Look for similar items by category:


Rated 5 out of 5 by from How long can reality maintain the mirage of Paradise? How wonderful it would be to live in a locale such as Paradise Island where just stepping outside renews your soul. How exhilarating it would be to lay claim to that Paradise as a part-owner of a successful Island bar. How liberating it would feel to buy your very own island on which to build your dream house. And, how idyll it would be to exist with your exotic island love among the locals for a flavorful experience. So how did the expats -- “those die-hard, no frills foreigners who have been on Paradise Island since the beginning of time” -- slip into a “state of apathy and decay?” Does it have something to do with not coming to grips with the “subjectivity of truth and the relativity of reality”? This book will really have you thinking. Where I am now was once my dream for a perfect life, so why doesn’t it feel so perfect now? Maybe it is but I just forgot. Book your next quest to Paradise Island, and chart out the map of your soul.
Date published: 2011-12-07
Rated 5 out of 5 by from "one of a kind bar tale" This book is one of the cleverest bar novels I've ever read. It reminded me of "Don't Stop the Carnival" (by Herman Wouk), which I purchased as an out-of-print copy. Here was the story of a middle-aged New York agent who exits the rat race and heads for the Caribbean (fictitious Island of Amerigo) to start a new life in paradise. He buys a hotel (Gull Reef Club) and begins to renovate, but is stymied by comically tragic situations that turn his life upside down. Things in la-la land don't work like they do in the first world and the locals are as warmly endearing and they are indubitably infuriating. By the end of the story, Norman Paperman (main character) is packing his bags and heading for the airport. Pleasure Island is a cautionary tale written with literary flair. Here is the story of a foreigner who arrives in wonderland and tries to run a bar, build an island home, and even sojourn in his girlfriend's village home. But all these short episodes end in debacle, leaving our young Map Maker reeling as reality infringes on the promise of an idyllic dream world. Given that Herman Wouk's novel became a musical with lyrics by Jimmy Buffet, I could see "Pleasure Island" morphing itself into film, perhaps as a fantasy (aka "Lost in the Land of the Dancing Mermaids") or even as a dark comedy (aka "Dr. Goodlove - How I Learned to Stop Worrying and Love the Bar.")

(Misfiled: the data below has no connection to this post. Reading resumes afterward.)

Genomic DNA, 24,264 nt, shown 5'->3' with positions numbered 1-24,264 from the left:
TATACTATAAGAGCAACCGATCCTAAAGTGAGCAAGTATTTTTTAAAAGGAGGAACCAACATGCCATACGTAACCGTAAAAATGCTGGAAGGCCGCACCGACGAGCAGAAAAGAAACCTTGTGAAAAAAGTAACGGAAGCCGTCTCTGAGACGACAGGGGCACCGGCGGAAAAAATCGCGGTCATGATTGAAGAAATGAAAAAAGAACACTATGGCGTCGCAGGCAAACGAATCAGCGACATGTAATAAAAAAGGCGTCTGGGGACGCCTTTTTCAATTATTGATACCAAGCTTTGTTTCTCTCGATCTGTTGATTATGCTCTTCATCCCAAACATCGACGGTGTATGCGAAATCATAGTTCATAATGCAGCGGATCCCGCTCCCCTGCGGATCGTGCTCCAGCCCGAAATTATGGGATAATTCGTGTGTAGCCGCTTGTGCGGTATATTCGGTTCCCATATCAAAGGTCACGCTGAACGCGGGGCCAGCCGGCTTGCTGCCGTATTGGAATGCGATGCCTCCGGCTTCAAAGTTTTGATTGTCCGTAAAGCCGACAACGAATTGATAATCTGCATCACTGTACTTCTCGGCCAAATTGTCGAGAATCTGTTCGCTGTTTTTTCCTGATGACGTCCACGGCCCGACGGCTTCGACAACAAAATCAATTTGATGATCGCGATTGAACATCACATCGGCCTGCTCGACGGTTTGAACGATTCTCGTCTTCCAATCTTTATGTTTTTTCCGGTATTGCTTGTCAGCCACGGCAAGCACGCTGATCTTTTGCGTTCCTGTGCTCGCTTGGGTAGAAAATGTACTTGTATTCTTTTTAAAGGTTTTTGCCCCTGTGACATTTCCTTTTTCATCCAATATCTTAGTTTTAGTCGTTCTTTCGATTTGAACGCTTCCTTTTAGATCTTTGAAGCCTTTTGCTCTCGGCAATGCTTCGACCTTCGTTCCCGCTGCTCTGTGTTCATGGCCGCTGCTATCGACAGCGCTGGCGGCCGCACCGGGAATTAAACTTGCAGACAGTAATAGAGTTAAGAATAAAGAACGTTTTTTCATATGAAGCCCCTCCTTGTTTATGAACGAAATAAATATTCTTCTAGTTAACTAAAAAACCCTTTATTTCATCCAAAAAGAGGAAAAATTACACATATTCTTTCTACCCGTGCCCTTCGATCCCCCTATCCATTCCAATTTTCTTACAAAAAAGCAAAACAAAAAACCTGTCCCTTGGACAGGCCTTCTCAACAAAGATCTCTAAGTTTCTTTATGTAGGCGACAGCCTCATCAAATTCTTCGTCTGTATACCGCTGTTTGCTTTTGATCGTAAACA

Date published: 2011-01-17